Single Review: Old 97s feat. Brandi Carlile, “Good With God”

“Good With God”
Old 97s featuring Brandi Carlile

Written by Old 97s and Brandi Carlile

Veterans of the 90s alt-country boon, Old 97s have the makings of their first bona fide hit on their hands, more than two decades into their career. “Good With God,” their collaboration with the terrific Brandi Carlile, is rapidly climbing the AAA radio charts.

While it’s tempting to delve into the reasons why the band seems poised to break through only now when they’ve been crafting this type of rollicking, hook-heavy material for twenty-odd years, that might imply that “Good With God” is somehow a departure from what Old 97s have always done. But that isn’t the case: It’s a raucous slice of alt-country that draws from Bakersfield country, surf rock, pure honky-tonk, and power-pop, with lyrics that are at turns witty and provocative. “Good With God” is every bit as impressive as the Old 97s routinely are.

The song opens with the band’s frontman, Rhett Miller, recounting his shortcomings with a glib, off-handed dismissal: “I’m not afraid, got no regrets/I’ve paid my dues, I’ve paid my debts… Alls I knows I’m good with God/I wonder how she feels about me.” Carlile then takes the second verse, making for an unexpected call-and-response: “You should be scared/I’m not so nice/Many a man has paid the price/You’re pretty thick, so I’ll tell you twice.”

The song works, then, as both a broader question about redemption and spiritual reckoning and as a conversation between two contentious lovers. Carlile plays God in both a literal and figurative sense, and it makes for a single that is both riveting and playful. Old 97s keep the song barrelling forward at a breakneck speed: If hellfire and brimstone are about to rain down, the band sounds unafraid to meet their fate.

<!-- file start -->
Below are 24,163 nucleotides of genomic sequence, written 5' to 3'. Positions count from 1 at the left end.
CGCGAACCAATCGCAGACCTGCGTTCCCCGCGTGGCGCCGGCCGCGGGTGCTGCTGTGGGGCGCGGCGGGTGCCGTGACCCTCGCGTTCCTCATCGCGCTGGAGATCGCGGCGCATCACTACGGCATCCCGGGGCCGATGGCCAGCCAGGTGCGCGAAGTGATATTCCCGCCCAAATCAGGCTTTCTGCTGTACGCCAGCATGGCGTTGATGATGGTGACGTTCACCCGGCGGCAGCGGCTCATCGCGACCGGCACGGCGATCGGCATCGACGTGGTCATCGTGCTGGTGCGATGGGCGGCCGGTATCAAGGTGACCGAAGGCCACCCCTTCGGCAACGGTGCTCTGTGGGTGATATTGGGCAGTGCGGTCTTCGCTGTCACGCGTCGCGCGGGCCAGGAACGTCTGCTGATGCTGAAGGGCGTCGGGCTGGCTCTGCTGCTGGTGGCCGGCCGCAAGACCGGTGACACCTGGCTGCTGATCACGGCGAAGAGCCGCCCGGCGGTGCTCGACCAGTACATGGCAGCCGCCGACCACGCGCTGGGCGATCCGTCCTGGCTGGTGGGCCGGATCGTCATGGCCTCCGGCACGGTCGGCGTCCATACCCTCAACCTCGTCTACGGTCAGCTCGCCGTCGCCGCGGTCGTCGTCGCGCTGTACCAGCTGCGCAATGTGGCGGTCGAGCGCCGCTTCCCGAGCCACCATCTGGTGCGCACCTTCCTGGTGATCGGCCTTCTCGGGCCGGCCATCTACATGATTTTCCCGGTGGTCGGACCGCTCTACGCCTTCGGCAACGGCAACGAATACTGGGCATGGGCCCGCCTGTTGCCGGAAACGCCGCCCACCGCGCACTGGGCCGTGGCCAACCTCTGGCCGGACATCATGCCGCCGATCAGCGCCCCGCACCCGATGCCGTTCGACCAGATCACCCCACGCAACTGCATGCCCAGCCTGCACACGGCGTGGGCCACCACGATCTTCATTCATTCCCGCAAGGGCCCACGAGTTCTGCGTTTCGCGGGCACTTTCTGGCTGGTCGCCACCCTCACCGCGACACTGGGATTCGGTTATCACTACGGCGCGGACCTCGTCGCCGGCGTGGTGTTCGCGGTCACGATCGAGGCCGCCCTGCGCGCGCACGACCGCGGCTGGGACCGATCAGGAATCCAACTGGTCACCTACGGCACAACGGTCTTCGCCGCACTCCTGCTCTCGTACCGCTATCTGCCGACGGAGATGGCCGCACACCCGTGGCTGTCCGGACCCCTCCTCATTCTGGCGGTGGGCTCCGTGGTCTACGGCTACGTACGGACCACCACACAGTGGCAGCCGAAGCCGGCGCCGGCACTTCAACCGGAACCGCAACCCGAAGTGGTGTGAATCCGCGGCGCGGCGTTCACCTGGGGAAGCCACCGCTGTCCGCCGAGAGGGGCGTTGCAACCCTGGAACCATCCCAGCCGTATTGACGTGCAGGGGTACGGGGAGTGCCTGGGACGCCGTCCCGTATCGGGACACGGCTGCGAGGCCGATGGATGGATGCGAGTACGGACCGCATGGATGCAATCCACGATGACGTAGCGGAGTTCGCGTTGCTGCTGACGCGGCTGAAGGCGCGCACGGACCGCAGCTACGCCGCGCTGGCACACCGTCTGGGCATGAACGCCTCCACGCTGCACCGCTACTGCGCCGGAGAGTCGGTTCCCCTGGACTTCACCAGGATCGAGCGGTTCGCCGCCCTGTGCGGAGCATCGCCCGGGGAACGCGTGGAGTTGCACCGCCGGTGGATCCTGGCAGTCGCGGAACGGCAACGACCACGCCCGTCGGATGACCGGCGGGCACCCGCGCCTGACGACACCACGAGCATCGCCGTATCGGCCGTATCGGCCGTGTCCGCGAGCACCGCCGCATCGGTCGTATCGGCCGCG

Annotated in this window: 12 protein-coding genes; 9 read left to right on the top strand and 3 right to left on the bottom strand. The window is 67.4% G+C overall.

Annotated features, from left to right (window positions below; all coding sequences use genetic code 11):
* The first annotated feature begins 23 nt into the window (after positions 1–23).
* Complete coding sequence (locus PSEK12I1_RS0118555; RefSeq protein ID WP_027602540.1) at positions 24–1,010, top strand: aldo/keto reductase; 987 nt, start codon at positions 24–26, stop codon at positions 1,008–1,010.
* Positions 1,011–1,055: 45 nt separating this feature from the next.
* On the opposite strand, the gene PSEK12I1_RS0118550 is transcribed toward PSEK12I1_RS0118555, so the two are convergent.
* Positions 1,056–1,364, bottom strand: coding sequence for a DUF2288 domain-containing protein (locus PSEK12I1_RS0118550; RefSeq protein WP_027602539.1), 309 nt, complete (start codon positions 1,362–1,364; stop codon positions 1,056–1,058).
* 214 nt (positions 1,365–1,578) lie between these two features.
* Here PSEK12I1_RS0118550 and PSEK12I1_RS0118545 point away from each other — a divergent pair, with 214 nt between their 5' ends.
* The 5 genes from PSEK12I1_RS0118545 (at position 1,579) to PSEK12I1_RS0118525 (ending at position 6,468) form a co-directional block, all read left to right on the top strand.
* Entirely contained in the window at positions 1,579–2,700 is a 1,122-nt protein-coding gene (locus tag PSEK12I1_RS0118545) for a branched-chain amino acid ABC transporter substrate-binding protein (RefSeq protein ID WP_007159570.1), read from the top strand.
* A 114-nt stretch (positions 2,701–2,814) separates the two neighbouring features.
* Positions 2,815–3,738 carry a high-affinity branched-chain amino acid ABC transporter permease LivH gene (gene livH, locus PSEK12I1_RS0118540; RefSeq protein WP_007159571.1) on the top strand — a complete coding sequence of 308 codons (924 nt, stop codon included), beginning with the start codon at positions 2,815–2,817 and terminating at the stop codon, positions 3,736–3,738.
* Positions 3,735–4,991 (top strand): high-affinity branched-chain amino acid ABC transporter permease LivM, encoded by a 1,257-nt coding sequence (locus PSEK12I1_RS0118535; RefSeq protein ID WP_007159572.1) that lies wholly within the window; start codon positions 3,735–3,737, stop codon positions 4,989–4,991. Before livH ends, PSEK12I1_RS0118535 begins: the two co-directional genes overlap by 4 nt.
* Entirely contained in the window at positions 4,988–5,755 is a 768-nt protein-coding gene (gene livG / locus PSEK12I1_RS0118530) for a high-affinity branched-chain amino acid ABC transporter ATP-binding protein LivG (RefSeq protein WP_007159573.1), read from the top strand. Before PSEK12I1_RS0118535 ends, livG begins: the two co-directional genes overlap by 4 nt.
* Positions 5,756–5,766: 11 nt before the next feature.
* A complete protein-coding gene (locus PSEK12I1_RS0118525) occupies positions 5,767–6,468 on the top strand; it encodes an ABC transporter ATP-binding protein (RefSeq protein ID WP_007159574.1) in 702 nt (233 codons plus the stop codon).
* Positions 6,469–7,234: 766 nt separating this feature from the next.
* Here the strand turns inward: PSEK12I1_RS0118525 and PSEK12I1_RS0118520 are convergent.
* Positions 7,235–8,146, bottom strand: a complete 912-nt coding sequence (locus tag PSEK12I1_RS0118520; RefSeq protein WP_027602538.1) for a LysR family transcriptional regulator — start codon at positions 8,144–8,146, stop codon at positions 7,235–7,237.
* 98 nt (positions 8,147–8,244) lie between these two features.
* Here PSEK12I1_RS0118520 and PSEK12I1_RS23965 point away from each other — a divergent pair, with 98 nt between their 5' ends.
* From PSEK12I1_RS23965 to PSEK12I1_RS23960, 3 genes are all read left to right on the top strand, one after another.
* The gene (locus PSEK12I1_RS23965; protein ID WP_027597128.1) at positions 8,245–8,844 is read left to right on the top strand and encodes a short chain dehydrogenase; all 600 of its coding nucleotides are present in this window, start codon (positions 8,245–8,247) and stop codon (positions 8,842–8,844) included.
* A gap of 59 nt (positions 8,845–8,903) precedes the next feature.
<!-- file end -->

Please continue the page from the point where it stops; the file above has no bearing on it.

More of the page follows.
Grade: A-


  1. The song’s a bit too rapid for my liking, but I enjoy most of it. Sadly, Brandi Carlile’s contribution resonates a bit less with me because she gets swallowed up by the production a bit whereas Rhett Miller shines through much more clearly. I like the call-and-response idea of it, but it would have worked better for me had Brandi been a bit less quiet.

  2. @ Pete,

    Glad to see some discussion on this one!

    I do love a good uptempo cut, but I can see that others might find it a bit much in this instance. This one has a breakneck pace. I do agree that the mixing of the two vocal tracks is very different. Personally, I like that Carlile’s track is mixed in such a way that it sounds more removed or distant– I think that works well in the context of the song itself. But, again, I can definitely see how that might not work for everyone!

  3. At the moment I think I find myself agreeing with Pete’s comment about Carlile’s vocals (though that may change over time), but overall I am liking this song quite a bit. Very fine review, Jonathan.

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